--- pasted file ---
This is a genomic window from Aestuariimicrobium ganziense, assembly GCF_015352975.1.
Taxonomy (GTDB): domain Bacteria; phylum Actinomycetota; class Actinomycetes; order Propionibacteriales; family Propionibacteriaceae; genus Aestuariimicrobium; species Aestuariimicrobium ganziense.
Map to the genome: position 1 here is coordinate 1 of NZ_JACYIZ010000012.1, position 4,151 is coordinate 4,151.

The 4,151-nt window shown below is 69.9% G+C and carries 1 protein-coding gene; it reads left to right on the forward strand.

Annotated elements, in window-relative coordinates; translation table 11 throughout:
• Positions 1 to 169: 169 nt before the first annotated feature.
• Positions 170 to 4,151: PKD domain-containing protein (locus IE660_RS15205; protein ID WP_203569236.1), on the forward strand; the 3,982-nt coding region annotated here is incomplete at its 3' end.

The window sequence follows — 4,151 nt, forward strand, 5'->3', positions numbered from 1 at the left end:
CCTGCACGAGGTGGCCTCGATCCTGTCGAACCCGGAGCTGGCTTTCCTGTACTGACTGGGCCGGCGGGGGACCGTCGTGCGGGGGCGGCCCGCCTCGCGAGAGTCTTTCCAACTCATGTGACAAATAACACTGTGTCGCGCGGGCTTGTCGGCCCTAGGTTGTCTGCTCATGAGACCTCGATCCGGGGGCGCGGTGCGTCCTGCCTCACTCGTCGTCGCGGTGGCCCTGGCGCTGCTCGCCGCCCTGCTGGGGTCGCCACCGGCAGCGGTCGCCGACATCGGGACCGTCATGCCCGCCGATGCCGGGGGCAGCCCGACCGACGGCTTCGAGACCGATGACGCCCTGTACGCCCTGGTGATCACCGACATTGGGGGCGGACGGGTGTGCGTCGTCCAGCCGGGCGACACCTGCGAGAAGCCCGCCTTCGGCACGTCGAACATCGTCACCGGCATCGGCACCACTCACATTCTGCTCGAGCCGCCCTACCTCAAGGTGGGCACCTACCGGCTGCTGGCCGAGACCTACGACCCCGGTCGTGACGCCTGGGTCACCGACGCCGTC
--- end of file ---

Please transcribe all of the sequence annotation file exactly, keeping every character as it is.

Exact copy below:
This is a genomic window from Aestuariimicrobium ganziense, assembly GCF_015352975.1.
Taxonomy (GTDB): domain Bacteria; phylum Actinomycetota; class Actinomycetes; order Propionibacteriales; family Propionibacteriaceae; genus Aestuariimicrobium; species Aestuariimicrobium ganziense.
Map to the genome: position 1 here is coordinate 1 of NZ_JACYIZ010000012.1, position 4,151 is coordinate 4,151.

The 4,151-nt window shown below is 69.9% G+C and carries 1 protein-coding gene; it reads left to right on the forward strand.

Annotated elements, in window-relative coordinates; translation table 11 throughout:
• Positions 1 to 169: 169 nt before the first annotated feature.
• Positions 170 to 4,151: PKD domain-containing protein (locus IE660_RS15205; protein ID WP_203569236.1), on the forward strand; the 3,982-nt coding region annotated here is incomplete at its 3' end.

The window sequence follows — 4,151 nt, forward strand, 5'->3', positions numbered from 1 at the left end:
CCTGCACGAGGTGGCCTCGATCCTGTCGAACCCGGAGCTGGCTTTCCTGTACTGACTGGGCCGGCGGGGGACCGTCGTGCGGGGGCGGCCCGCCTCGCGAGAGTCTTTCCAACTCATGTGACAAATAACACTGTGTCGCGCGGGCTTGTCGGCCCTAGGTTGTCTGCTCATGAGACCTCGATCCGGGGGCGCGGTGCGTCCTGCCTCACTCGTCGTCGCGGTGGCCCTGGCGCTGCTCGCCGCCCTGCTGGGGTCGCCACCGGCAGCGGTCGCCGACATCGGGACCGTCATGCCCGCCGATGCCGGGGGCAGCCCGACCGACGGCTTCGAGACCGATGACGCCCTGTACGCCCTGGTGATCACCGACATTGGGGGCGGACGGGTGTGCGTCGTCCAGCCGGGCGACACCTGCGAGAAGCCCGCCTTCGGCACGTCGAACATCGTCACCGGCATCGGCACCACTCACATTCTGCTCGAGCCGCCCTACCTCAAGGTGGGCACCTACCGGCTGCTGGCCGAGACCTACGACCCCGGTCGTGACGCCTGGGTCACCGACGCCGTC